There are various types of home insurance, each one just as important as the last. As a homeowner, it’s pretty safe to assume that you already have contents and buildings insurance. However, if you are going to leave your house unoccupied for any period of time, a policy you should definitely consider investing in, is unoccupied property insurance.

Whatever the level of coverage you may already have when it comes to home insurance, it is not very likely that your existing policy will cover you if your home is left unoccupied for long periods of time. So, whether your job requires you to be away from home for months at a time, or you are just going on holiday for a week or two, unoccupied property insurance is a very wise investment.

What does unoccupied property insurance cover?

If you take out an unoccupied property insurance policy, you will be covering yourself from a wide range of potential scenarios occurring while you are away. Your policy will insure you against everything from fire and flooding, to theft.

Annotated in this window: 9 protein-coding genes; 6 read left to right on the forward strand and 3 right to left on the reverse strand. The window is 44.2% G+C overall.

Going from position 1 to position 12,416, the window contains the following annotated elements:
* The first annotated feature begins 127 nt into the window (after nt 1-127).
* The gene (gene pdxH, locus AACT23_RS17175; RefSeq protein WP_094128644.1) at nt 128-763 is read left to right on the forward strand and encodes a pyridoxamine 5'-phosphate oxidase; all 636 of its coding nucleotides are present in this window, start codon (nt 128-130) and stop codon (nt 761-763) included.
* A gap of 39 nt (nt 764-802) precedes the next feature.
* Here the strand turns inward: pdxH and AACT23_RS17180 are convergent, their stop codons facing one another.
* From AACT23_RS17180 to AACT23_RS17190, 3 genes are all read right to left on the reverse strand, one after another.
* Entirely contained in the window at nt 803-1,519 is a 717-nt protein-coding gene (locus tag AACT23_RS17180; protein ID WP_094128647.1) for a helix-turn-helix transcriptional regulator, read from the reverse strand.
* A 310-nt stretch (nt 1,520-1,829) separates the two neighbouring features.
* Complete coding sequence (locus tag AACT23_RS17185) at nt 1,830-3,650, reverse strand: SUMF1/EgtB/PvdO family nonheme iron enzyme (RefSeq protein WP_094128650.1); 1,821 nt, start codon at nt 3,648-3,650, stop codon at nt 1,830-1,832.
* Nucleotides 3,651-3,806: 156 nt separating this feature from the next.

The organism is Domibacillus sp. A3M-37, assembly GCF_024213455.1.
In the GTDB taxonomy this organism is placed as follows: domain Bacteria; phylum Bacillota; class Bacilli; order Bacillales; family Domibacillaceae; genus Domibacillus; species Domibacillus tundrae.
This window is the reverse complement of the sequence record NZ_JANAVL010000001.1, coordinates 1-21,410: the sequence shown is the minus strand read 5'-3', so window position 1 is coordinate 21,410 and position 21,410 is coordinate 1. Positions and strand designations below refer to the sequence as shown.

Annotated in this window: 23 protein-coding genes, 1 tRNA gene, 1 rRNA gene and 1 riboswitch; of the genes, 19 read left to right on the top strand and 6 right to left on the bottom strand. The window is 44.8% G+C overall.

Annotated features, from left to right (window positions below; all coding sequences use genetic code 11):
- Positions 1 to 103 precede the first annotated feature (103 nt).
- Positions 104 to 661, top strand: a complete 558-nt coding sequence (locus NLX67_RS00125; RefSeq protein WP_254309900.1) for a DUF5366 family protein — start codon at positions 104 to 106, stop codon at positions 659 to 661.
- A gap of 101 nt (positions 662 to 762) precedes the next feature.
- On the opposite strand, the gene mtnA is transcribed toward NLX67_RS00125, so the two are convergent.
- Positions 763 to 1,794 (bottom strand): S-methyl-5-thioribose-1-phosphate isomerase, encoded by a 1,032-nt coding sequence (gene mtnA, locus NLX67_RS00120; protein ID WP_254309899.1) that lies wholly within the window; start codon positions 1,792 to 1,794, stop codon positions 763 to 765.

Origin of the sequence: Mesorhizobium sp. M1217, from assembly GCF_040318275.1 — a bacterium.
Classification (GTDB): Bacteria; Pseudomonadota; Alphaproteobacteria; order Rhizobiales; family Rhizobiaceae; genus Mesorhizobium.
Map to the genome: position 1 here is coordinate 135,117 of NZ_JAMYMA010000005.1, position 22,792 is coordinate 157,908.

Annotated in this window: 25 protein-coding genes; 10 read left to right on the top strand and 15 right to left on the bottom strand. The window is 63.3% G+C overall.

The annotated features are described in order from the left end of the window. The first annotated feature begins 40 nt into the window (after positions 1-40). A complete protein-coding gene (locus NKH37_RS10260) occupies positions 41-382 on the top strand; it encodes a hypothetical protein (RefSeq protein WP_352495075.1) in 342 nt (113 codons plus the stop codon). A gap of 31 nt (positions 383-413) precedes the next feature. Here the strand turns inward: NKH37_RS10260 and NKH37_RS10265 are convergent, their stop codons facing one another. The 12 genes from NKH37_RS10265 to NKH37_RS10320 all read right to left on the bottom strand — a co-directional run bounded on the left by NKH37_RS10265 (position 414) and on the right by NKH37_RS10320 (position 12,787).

Your policy will also cover you for external damages to the property, such as storms damaging the roof or structure.

It’s important to bear in mind that, because the majority of homes are not unoccupied forever, insurers won’t make you purchase a full 12-month policy, like normal home insurance. Most unoccupied property insurance policies can be arranged for set periods of three, six, nine or 12 months, depending on your circumstances and requirements. If you need to, you can also extend your policy; this may be required if you are selling your home and it takes longer than you initially thought.

What is my policy based upon?

When you take out an unoccupied property insurance policy, the cost of your coverage will be dependent on a variety of factors. This will include: where the house is located, how secure the property is, the reason as to why the home is unoccupied, the term of the policy and the value of the property.

Visit today to compare a wide range of unoccupied property insurance policies from some of the UK’s leading insurance providers.

This should not be construed as advice and is for guidance only.